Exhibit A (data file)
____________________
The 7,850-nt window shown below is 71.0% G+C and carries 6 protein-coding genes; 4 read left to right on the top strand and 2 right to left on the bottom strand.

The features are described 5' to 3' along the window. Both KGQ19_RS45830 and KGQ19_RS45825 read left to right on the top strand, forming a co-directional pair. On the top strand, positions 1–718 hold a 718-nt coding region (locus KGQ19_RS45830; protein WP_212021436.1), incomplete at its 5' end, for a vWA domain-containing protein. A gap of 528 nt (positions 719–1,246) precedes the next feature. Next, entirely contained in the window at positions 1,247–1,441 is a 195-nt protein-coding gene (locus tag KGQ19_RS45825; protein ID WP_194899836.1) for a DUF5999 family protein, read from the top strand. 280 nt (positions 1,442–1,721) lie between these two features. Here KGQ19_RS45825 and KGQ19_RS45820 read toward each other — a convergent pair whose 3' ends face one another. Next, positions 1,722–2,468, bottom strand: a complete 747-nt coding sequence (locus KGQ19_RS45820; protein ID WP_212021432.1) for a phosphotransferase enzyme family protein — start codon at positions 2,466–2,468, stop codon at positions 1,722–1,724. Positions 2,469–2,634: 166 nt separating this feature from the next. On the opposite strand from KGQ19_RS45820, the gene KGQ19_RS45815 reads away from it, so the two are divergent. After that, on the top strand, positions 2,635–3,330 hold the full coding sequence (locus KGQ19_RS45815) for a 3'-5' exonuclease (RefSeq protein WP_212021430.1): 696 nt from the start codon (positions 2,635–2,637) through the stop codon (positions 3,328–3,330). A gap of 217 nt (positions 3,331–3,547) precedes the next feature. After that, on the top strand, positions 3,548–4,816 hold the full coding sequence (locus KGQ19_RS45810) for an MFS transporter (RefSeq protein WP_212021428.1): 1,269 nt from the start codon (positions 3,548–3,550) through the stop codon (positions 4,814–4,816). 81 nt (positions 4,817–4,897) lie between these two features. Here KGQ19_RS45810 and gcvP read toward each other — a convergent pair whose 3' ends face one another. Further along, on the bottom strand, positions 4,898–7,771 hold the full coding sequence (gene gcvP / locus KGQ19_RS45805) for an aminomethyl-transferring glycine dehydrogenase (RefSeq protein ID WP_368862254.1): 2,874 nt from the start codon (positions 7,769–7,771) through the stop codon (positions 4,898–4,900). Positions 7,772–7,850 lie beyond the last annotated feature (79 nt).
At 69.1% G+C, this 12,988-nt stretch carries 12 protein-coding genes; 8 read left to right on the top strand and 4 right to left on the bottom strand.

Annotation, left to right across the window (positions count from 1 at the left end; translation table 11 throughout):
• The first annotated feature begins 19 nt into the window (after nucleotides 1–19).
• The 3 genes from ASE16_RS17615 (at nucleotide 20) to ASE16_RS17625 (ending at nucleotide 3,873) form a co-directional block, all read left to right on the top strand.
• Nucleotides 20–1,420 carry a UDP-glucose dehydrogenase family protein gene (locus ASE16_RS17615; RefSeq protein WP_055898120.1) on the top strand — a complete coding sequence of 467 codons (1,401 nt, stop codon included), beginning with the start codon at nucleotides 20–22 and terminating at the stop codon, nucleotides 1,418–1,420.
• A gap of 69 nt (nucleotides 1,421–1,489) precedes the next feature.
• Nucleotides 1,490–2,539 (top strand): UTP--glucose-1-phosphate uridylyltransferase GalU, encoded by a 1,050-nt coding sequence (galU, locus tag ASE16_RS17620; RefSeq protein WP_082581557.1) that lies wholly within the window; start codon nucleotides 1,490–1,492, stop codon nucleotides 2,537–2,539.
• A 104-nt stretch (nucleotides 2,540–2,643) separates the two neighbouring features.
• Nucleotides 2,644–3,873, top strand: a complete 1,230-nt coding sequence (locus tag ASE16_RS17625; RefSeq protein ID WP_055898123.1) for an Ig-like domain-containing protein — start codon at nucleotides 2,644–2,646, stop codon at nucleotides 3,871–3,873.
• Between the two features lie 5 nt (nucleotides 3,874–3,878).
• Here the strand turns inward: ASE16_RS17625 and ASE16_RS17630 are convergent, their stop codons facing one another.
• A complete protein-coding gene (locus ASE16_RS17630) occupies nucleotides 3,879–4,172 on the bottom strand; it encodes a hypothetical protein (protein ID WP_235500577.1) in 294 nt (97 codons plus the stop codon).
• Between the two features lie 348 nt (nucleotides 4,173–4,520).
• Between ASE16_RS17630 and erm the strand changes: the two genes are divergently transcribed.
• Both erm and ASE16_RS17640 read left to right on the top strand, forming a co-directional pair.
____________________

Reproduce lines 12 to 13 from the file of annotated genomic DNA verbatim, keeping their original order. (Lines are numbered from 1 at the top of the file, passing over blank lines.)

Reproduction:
• Between the two features lie 5 nt (nucleotides 3,874–3,878).
• Here the strand turns inward: ASE16_RS17625 and ASE16_RS17630 are convergent, their stop codons facing one another.